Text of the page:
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Tigger the cat just celebrated his 22nd birthday wearing a dapper bow tie and festive hat — and sharing a three-meat cake with a feline brother named Stuart.
Tigger was lovingly tended to by his adoptive parents, former Baltimore Ravens cheerleader Adriene Buisch and her boyfriend, Michael Trentadue, who are determined to make every remaining day of this his life something to purr about.
It's remarkable to see a cat enjoy his nine lives for so long, all the more so because this particular feline was abandoned after two decades.
Tigger's former owner dropped him off at a Maryland animal hospital in 2014, then never came back to get him.
"Day by day, week by week, the owner slowly lost contact with the hospital," Buisch told TODAY in an email. "She would promise to be there the next day and then they wouldn't hear from her for weeks. Eventually they lost all contact."
It was early 2015 when Buisch and Trentadue found out about Tigger's plight. They were on the hunt for a new companion for Stuart and were contemplating getting a kitten, but were moved by the cat's heartbreaking story.
"Next thing you know I'm calling the hospital ...and heading up there the very next day," Buisch, 32, said. "We figured we might as well give an old cat a comfy home for his remaining life while seeing how Stuart does with another cat."
Tigger was matted and frail when the veterinary technician brought into the room to meet Buisch and Trentadue.
"Michael and I looked at each other and immediately said we were taking him home," said Buisch.
Tigger's happy adoption was followed by bad news: He had kidney failure — irreversible, but manageable with a prescription diet and medicine. And then one day, as Trentadue, 40, was brushing Tigger, he discovered a large tumor on the cat's belly. Because of his age and kidney problems, surgery was ruled out
"We had no idea if we would have another month or another year with Tigger," said Buisch.
So she and Trentadue set out with extra determination to fill the feline's twilight days with love and adventure.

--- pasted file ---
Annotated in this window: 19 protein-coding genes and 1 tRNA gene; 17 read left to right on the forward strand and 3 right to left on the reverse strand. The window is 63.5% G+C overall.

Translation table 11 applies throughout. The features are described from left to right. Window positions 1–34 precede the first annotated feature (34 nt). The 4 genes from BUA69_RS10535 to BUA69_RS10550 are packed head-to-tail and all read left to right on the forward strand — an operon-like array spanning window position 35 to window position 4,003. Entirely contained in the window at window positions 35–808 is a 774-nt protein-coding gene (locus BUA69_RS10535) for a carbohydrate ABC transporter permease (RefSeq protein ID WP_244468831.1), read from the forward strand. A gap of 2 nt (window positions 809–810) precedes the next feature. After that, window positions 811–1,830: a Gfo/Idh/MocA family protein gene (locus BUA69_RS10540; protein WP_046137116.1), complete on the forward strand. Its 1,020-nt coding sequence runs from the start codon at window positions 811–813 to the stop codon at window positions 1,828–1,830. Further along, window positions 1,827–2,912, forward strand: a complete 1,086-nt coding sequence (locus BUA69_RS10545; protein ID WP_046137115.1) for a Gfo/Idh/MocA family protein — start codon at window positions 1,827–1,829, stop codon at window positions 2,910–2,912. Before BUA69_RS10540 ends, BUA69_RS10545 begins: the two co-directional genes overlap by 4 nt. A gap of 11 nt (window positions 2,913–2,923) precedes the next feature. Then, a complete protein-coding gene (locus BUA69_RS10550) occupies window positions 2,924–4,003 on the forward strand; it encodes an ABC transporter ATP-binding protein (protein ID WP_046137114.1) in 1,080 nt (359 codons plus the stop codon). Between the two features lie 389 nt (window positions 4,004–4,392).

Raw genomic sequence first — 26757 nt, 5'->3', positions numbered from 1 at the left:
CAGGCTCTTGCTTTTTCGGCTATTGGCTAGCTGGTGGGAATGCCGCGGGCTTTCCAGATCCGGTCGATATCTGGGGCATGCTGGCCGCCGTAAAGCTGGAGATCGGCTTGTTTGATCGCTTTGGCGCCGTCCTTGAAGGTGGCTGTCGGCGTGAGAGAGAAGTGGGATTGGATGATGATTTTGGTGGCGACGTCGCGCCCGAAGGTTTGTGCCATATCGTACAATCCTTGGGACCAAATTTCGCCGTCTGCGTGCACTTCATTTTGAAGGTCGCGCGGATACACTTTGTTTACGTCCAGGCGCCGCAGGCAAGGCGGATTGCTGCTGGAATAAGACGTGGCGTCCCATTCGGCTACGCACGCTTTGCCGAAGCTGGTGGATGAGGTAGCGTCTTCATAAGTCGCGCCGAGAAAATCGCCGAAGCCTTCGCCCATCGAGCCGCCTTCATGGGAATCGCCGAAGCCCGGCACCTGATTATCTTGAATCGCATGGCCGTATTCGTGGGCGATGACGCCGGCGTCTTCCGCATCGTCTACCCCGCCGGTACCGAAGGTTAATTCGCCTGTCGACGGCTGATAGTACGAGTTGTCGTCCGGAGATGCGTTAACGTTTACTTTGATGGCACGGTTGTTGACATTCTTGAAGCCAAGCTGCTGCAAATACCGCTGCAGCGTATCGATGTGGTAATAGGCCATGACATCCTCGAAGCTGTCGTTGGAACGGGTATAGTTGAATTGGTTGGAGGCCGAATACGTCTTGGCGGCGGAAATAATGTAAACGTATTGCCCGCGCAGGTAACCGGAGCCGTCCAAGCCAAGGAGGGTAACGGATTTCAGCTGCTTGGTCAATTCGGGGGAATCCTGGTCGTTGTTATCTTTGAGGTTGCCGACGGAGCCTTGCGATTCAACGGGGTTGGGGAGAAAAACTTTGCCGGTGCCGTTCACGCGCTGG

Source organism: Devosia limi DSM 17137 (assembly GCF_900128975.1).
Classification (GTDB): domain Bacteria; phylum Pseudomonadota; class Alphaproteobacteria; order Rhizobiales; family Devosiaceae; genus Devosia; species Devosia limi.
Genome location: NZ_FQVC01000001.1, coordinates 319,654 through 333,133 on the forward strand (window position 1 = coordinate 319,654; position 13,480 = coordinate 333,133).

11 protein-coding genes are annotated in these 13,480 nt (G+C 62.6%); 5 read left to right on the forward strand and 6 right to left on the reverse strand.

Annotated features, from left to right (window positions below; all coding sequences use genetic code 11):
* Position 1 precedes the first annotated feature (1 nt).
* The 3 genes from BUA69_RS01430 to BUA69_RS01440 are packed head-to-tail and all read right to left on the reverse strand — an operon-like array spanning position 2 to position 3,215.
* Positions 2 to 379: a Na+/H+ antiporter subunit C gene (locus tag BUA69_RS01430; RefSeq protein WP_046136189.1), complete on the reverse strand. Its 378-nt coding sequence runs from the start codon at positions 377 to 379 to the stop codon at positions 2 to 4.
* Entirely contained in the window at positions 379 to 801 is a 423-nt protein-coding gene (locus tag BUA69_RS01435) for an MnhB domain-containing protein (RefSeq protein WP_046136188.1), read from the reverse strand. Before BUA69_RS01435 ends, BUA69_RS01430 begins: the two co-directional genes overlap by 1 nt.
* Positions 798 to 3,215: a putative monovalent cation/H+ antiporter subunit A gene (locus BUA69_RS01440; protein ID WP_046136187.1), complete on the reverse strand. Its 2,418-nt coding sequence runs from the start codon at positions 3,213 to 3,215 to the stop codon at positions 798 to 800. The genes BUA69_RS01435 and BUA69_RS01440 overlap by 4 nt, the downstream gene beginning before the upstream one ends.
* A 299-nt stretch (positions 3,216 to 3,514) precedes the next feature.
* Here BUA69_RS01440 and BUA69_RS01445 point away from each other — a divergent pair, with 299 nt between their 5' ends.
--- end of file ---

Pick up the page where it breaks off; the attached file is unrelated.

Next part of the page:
Lately, Tigger gets ferried around the family's hometown of Baltimore in a cat-carrying sling, and has become a local celebrity. He's famous further afield, too. Photos of Tigger's walk on a beach last year went viral, melting the hearts of cat lovers the world over, who have since been following the charismatic feline on his Facebook page and showering Tigger with treats, blankets, beds and homemade catnip toys.
Through all the gifts, his family has learned Tigger is not a big fan of the catnip toys — but he loves the boxes they come in. So this past fall, Buisch and Trentadue arranged for a shoot with pet photographer Heidi Moore Trasatti (and it turns out the senior catizen is quite the ham).
Trasatti created all kinds of cardboard sculptures for Tigger to play around with — a hot air balloon, a throne, a boat — and lured him into exploring them with yummy treats.
"Tigger's favorite sculpture was probably the television set, with the throne as a close second. But honestly, Tigger seemed content with anything that involved chicken," said Trasatti.
Buisch and Trentadue don't know how much time they still have with Tigger. His tumor has gotten bigger, but he's put on weight — a good sign of health — and he seems to feel well.
So this past weekend, for his 22nd birthday party, Buisch and Trentadue treated Tigger to a tuna, chicken, and ham birthday cake, which he readily shared with Stuart. The two gobbled up the treat and then went into what Buisch describes as a "purring meat coma."
Once Tigger's belly was full of his favorite foods, his adoring parents set out to "smother him with love," said Buisch.
"When you have a cat like Tigger that had a home for 19 years to end up sitting in a cold cage for a year, it was like he was broken when we got him," she said. "Now we get to watch him enjoy life to the very end."